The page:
King wants school of engineering at NUL

King wants school of engineering at NUL

ROMA – KING Letsie III says the setting up of an engineering programme at the National University of Lesotho (NUL) will cut the costs of training engineers for Lesotho by more than half.
In his keynote address at the NUL’s second annual general meeting of the 13th Council on Monday, the King said the School of Engineering will inspire more students to pursue engineering courses.

He said as the AU Ambassador for Nutrition, he wants to see more effort expended on science, technology, research and innovation because they “play a major role in improvement of human life and underscore their relevance in agriculture and food security”.
The King said a curriculum that focuses on the four specific disciplines of Science, Technology, Engineering and Mathematics, lately referred to as “STEM”, boosts the calibre and quality of university programmes.

“No economy can grow without strengthening these key academic disciplines,” the King said.
“NUL cannot afford to fall behind on this development trend,” he said.
“My interest is to see science, technology, research and innovation playing a role in the enhancement of food and nutrition security in Lesotho and beyond.”

The King said it would be a source of great personal pride if the university through its own research and innovation could make a meaningful and long lasting contribution to the national efforts of increasing food production and nutrition.
The King also expressed concern at the declining financial support for the NUL which results in it losing its capacity to attract and retain qualified and experienced staff.

He said the university’s remuneration packages are fast falling behind those of other sister universities in the region.
The NUL Vice-Chancellor Professor Nqosa Mahao said while challenges are huge, they believe that “cooperation and dialogue of all stakeholders in the sector will lighten the burden on the shoulders” of the King and ease the search for solutions.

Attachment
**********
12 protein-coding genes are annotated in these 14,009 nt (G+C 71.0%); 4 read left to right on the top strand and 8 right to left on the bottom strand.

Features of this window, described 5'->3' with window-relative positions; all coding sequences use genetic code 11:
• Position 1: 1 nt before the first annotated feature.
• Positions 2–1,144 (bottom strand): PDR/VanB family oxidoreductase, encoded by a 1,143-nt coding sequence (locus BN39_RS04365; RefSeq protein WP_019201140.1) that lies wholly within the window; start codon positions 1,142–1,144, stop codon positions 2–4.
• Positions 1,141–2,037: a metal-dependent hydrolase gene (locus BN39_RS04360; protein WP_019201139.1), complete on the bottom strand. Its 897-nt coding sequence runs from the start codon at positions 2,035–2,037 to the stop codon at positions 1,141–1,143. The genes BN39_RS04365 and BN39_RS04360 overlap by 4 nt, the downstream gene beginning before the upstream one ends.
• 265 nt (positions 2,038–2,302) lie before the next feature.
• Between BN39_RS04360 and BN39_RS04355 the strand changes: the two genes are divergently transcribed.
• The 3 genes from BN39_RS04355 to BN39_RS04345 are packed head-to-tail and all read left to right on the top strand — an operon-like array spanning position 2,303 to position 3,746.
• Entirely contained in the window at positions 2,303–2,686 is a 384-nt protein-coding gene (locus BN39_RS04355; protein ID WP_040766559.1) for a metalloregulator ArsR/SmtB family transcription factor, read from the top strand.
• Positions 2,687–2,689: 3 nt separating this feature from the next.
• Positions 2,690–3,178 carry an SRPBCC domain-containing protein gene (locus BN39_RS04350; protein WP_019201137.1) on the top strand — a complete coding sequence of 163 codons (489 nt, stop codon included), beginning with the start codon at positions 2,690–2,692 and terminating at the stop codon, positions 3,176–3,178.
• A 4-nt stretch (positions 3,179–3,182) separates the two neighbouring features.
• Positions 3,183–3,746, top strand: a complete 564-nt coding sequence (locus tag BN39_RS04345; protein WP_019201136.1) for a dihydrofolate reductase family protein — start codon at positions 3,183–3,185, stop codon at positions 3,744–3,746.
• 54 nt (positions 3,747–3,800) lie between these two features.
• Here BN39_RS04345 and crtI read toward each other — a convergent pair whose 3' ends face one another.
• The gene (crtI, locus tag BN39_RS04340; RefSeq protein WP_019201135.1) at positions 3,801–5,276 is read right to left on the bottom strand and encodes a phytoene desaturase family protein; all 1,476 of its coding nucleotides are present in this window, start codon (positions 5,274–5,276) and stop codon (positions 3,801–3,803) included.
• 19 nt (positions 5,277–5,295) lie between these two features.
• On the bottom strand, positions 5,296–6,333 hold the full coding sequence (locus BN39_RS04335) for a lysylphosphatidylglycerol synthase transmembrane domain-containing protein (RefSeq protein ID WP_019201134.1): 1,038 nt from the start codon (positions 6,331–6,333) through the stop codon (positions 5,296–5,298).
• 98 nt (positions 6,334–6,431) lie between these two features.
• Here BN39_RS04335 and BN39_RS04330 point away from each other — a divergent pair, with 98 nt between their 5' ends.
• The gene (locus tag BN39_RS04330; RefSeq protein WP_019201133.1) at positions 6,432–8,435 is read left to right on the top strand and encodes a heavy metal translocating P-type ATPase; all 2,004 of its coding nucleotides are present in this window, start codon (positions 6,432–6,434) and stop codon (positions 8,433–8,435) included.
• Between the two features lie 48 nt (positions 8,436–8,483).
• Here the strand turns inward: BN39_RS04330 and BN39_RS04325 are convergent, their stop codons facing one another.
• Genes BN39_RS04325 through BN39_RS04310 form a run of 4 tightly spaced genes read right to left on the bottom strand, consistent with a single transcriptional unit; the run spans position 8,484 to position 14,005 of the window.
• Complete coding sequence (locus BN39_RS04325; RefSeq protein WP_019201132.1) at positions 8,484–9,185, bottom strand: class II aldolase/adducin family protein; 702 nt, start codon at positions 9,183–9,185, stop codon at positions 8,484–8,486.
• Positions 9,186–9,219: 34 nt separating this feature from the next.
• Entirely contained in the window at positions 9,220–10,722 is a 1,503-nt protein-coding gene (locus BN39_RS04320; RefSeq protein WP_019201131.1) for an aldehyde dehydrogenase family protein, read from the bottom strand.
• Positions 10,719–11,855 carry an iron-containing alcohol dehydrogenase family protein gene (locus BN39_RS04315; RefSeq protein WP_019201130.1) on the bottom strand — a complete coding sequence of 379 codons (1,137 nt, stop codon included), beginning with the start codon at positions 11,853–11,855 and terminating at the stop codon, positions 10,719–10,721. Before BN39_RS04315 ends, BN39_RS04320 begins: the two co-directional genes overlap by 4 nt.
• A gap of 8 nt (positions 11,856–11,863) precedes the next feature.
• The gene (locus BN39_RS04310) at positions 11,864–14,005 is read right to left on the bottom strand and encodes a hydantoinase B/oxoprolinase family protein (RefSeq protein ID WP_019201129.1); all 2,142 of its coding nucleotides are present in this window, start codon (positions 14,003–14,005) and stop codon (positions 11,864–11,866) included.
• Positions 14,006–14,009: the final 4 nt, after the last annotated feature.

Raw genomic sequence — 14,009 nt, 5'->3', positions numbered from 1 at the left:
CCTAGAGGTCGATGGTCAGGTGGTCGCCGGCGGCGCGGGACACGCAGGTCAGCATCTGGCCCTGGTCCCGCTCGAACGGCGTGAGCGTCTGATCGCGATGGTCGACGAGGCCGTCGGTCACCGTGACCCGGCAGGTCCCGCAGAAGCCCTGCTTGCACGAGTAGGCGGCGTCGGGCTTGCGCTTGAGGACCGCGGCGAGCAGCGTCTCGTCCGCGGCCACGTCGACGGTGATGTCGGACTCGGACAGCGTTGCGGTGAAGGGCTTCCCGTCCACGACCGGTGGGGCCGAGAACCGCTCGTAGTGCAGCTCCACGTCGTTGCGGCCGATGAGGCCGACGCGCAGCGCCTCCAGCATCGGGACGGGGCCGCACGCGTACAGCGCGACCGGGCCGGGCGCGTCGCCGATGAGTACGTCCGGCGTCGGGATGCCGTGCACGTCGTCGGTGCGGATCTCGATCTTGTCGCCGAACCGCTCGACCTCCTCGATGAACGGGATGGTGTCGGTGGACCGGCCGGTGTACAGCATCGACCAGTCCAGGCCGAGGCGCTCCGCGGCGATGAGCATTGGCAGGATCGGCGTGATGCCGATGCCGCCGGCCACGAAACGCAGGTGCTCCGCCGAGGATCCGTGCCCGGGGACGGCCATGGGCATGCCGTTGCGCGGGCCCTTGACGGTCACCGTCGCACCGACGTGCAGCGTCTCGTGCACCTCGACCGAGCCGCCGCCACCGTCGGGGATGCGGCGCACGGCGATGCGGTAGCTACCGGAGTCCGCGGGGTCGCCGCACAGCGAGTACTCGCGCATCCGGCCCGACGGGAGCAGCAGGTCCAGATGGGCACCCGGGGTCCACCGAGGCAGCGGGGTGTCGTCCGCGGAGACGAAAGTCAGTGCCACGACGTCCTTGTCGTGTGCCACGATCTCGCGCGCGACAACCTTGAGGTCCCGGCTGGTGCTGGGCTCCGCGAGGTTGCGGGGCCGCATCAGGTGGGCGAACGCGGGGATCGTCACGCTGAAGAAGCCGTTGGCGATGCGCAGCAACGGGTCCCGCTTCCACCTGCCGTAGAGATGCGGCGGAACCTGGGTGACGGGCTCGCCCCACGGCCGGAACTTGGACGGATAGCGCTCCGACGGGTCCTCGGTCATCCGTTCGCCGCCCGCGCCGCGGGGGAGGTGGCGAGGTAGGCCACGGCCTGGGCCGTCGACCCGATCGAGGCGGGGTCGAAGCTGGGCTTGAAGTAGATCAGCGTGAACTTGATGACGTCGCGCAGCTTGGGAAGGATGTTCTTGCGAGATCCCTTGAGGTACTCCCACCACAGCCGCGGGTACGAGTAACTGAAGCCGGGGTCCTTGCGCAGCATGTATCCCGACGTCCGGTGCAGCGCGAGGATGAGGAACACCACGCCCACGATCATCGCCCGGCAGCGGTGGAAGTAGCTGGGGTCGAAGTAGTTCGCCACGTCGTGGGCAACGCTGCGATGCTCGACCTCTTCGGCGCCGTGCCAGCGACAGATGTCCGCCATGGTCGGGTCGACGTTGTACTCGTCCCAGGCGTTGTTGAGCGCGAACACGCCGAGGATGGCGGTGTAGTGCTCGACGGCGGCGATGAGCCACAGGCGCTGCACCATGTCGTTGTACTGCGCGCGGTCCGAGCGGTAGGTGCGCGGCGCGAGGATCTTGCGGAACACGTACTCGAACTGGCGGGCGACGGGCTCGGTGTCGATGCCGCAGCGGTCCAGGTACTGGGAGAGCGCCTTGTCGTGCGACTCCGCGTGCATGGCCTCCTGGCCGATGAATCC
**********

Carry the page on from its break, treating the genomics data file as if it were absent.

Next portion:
Mahao said he hoped that the new ex-officio representatives of government will be inspired to remain faithful to the appointments of the council.
He said three weeks ago heads of the academics, administrative and support units spent two days away from campus to review the operation plan that forms the implementing back-bone of NUL strategic plan 2015/2020.

“The exercise was gratifying at several levels. It highlighted the many milestones achieved since the plan was adopted in 2015 while also laying bare a myriad of constraints,” Mahao said.

The chairman of the Council, Tseko Bohloa, said they focused their energies in supporting the initiatives that are directed at creating the necessary conditions of learning by deepening the capacity across all structures of the university to resolve complex situations that arise from time to time.
Bohloa said the council is mindful of the often conflicting objectives that the university has to grapple with in ensuring that the educational programmes on its menu are of high and are of competitive quality on the other hand.

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